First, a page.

I’ve admitted before that when it comes to my grandkids, our house is pretty much the “Land of Yes.” Within reason, that is. I mean, it’s pretty easy for them to coax me into one more cookie or a few extra minutes playing video games, but I’m not about to let 4-year-old Sadie drive my car, no matter how cute she is.
We can afford to say “yes” a lot because we trust our sons and daughters-in-law to administer the discipline necessary to prevent these precious kids from growing into narcissistic sociopaths. Parents are the meat and veggies; we’re the dessert.
A couple of weeks ago, I got to take the “Land of Yes” on the road as our entire clan — six adults and seven young grandkids — vacationed together at the beach. It was crazy, loud and wonderful. I almost never had to be the “heavy” and was usually free to just enjoy all that grandcuteness and leave the hard stuff, such as settling disputes and enforcing bedtimes, to the kids’ parents.
When I’m with my grandchildren, I’m keenly aware that they are fun to be around, not because of all the “yeses” I give them, but because their parents are teaching them to accept “no” and to respect authority and boundaries.
The “Land of Yes” might be fun to visit, but no one is meant to live there all the time. Some adults, however, currently seem to be having a hard time accepting that reality, as crime rates soar in some major cities and we see a growing disdain for anyone who’s been given the authority to tell us “no.”
We’re blessed in the United States with freedom to express our opinions and to try to change things, but there are right and wrong ways to go about that. Our motives and methods do matter, and even more so for those of us who claim to follow Christ, since we’re commanded to love our enemies, speak the truth in love, and respect the positions of those placed in authority over us, whether we think they’ve personally earned that respect or not.
While God’s authority always supersedes any earthly authority, the Apostle Paul nevertheless wrote: “Every person is to be in subjection to the governing authorities. For there is no authority except from God, and those which exist are established by God” (Romans 13:1b).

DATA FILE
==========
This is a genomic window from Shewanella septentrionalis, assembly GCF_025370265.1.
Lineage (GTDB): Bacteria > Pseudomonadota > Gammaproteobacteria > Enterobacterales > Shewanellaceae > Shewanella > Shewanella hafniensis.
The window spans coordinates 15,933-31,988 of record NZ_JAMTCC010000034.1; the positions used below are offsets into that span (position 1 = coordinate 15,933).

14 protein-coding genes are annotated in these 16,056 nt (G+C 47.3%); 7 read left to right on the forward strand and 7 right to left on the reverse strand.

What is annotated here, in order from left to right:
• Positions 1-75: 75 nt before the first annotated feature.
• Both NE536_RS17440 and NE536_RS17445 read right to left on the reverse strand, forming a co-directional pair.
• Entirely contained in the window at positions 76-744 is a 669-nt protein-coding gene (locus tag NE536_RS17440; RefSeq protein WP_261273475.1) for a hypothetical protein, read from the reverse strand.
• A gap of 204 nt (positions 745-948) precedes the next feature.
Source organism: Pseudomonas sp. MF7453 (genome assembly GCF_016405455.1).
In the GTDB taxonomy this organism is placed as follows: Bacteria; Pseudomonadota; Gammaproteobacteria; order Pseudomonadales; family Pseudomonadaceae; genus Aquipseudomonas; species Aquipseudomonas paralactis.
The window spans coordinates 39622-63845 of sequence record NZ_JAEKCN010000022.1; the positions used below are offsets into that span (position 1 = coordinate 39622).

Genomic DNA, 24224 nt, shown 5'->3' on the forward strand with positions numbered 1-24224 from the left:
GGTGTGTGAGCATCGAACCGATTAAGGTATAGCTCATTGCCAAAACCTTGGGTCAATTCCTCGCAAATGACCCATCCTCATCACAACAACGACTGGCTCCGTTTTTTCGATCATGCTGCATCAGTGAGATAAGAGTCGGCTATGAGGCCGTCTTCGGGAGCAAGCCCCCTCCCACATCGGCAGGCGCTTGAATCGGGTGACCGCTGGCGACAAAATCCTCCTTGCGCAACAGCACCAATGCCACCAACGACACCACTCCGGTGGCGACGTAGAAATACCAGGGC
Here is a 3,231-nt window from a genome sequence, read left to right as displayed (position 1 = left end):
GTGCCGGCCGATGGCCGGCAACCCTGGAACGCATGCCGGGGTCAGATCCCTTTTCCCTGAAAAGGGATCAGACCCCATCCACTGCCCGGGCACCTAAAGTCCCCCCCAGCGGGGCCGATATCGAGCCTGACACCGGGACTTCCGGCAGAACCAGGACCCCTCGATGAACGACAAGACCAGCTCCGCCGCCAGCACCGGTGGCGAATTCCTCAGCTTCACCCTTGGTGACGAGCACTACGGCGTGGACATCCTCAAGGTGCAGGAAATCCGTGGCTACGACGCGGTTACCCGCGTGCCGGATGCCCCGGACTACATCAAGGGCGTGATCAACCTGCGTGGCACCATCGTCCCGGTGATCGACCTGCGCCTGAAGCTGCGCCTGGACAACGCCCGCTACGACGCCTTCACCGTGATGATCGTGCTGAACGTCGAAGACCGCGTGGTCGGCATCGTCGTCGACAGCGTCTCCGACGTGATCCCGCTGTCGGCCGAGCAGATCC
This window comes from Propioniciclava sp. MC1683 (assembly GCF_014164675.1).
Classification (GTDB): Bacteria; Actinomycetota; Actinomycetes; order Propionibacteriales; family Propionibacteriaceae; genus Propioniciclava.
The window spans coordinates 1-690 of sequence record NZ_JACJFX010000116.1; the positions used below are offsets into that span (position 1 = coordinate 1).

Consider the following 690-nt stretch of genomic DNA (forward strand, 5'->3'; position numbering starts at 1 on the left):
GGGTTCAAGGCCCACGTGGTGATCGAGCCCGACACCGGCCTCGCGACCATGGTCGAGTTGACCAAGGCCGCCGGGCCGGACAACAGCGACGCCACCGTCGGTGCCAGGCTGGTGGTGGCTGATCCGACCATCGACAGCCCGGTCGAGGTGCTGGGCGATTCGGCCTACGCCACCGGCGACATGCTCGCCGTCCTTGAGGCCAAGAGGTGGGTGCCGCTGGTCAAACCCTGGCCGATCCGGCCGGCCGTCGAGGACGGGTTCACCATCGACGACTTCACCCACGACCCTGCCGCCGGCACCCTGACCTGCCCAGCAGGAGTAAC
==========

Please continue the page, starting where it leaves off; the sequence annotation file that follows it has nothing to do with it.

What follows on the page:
Tough words to read, perhaps, but maybe even tougher for Paul to write, considering all the abuse he personally endured at the hands of government and religious leaders.
When Jesus lived as a man on earth, He experienced the injustices inflicted upon the Jewish people by their Roman rulers, but the Bible doesn’t record Him saying much about that. Jesus knew what we often forget: this world isn’t the end-all or be-all of our existence, but a testing ground where we each accept or reject God’s offer of eternal salvation and His right to rule our lives. Those who reject Him are doomed to experience, as author C.S. Lewis said, “the horrible freedom they demanded” as they live eternally separated from God and any trace of His goodness and love.
In my last column, I mentioned watching a dramatic miniseries about the building of the Titanic. At the end, various characters, with whom I’d formed a pretend bond, decided whether or not to go on the ship’s ill-fated maiden voyage. Every time someone booked a ticket, I wanted to scream, “Nooooooo! Don’t do it!”
I feel that same way when I see people embrace the lie that doing whatever they feel like doing, legal or not, equals freedom. It doesn’t. Those who demand to live in the “Land of Yes” aren’t free at all, but miserably enslaved to their own selfish impulses, desires, and ambitions, the cruelest masters of all.